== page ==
The CBI has warned Britain’s multi-billion pound digital economy is “at risk of isolation” as a result of Brexit.
Britain could be forced to toe the Brussels line on crucial legislation on privacy and national security for years after Brexit in order to maintain the free exchange of data with EU countries.
A new Government paper makes clear that, under current arrangements, the European Commission will have the unilateral power to decide whether the UK’s legislative framework is “adequate” for the flow of the commercially valuable data to continue unchecked following EU withdrawal.
Officials have no doubt Britain will meet the “adequacy” test on the date of Brexit, expected in 2019, but that may change if UK legislation on issues like data collection and protection diverges from the EU rulebook in the years to come.
The paper reveals the UK is hoping to persuade Brussels to reach early agreement on an unprecedented new mutual recognition model which would respect Britain’s sovereignty and remove uncertainty over whether it can maintain adequacy status.
The CBI has warned Britain’s multi-billion pound digital economy is “at risk of isolation” as a result of Brexit unless the Government secures a transition agreement avoiding interruptions to the flow of data.
And trade body TechUK has said securing a watertight legal framework for the industry post-Brexit will “take time”. Previous adequacy agreements with non-EU countries have taken 18 months or more to conclude.
The new Government document, published ahead of the third round of formal Brexit talks in Brussels next week, acknowledges uncertainty over the future data relationship between the UK and EU “may force businesses on both sides to incur unnecessary expense and time in contingency planning or put them under pressure to renegotiate what may be less favourable contractual arrangements”.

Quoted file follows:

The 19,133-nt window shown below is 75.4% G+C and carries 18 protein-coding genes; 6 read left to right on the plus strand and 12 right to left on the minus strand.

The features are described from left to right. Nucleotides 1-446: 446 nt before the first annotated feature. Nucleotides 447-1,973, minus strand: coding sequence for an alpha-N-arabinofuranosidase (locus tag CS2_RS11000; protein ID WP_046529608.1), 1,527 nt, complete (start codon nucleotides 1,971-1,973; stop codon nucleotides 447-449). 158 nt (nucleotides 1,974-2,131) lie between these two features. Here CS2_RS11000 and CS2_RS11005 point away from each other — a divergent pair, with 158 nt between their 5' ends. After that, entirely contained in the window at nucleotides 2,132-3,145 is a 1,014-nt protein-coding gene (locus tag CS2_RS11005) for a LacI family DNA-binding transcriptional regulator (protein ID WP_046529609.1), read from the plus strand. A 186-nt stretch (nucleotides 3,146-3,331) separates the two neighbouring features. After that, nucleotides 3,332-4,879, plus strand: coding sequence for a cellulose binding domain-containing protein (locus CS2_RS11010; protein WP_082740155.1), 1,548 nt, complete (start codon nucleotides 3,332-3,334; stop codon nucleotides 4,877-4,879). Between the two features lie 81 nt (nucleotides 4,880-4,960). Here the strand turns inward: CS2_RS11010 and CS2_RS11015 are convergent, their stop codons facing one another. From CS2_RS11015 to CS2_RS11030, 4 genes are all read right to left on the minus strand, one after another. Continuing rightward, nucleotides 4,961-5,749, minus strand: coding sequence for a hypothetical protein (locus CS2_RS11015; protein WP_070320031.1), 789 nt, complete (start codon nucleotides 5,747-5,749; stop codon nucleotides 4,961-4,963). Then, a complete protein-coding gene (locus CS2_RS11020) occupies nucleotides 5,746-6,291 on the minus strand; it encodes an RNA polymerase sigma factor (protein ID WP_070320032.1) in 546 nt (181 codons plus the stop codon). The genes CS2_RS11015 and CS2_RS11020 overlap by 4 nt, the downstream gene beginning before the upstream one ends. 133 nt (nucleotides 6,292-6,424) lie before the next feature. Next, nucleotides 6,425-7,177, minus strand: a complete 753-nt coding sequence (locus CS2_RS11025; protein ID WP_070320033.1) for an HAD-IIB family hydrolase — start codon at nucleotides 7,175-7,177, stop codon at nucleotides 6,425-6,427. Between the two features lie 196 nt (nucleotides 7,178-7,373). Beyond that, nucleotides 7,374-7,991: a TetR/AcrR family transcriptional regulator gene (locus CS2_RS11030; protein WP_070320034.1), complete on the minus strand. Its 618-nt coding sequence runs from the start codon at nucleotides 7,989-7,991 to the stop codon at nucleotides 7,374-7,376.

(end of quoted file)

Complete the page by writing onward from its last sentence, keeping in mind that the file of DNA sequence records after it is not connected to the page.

It warns any disruption in cross-border data flows would be “economically costly” to both the EU and UK, and new restrictions on the exchange of information would “harm both economies”.
The EU data economy is forecast to be worth 643 billion euro (£592 billion) by 2020, and the CBI says the sector could soon reach a value of £240 billion.
Sharing personal data is also “essential” to the fight against terrorism and serious crime, the Government paper states.
The paper calls for early UK-EU agreement on mutual recognition of data protection frameworks, with an agreed timeline for longer-term arrangements.
And it seeks assurances that flows of data between the UK and non-EU countries with adequacy agreements – such as the US, Canada and New Zealand – can continue on the same basis following Brexit.
It makes clear that current EU directives on data protection will be written into UK law and calls for Britain’s Information Commissioner to continue to take full part in discussions with EU counterparts following Brexit.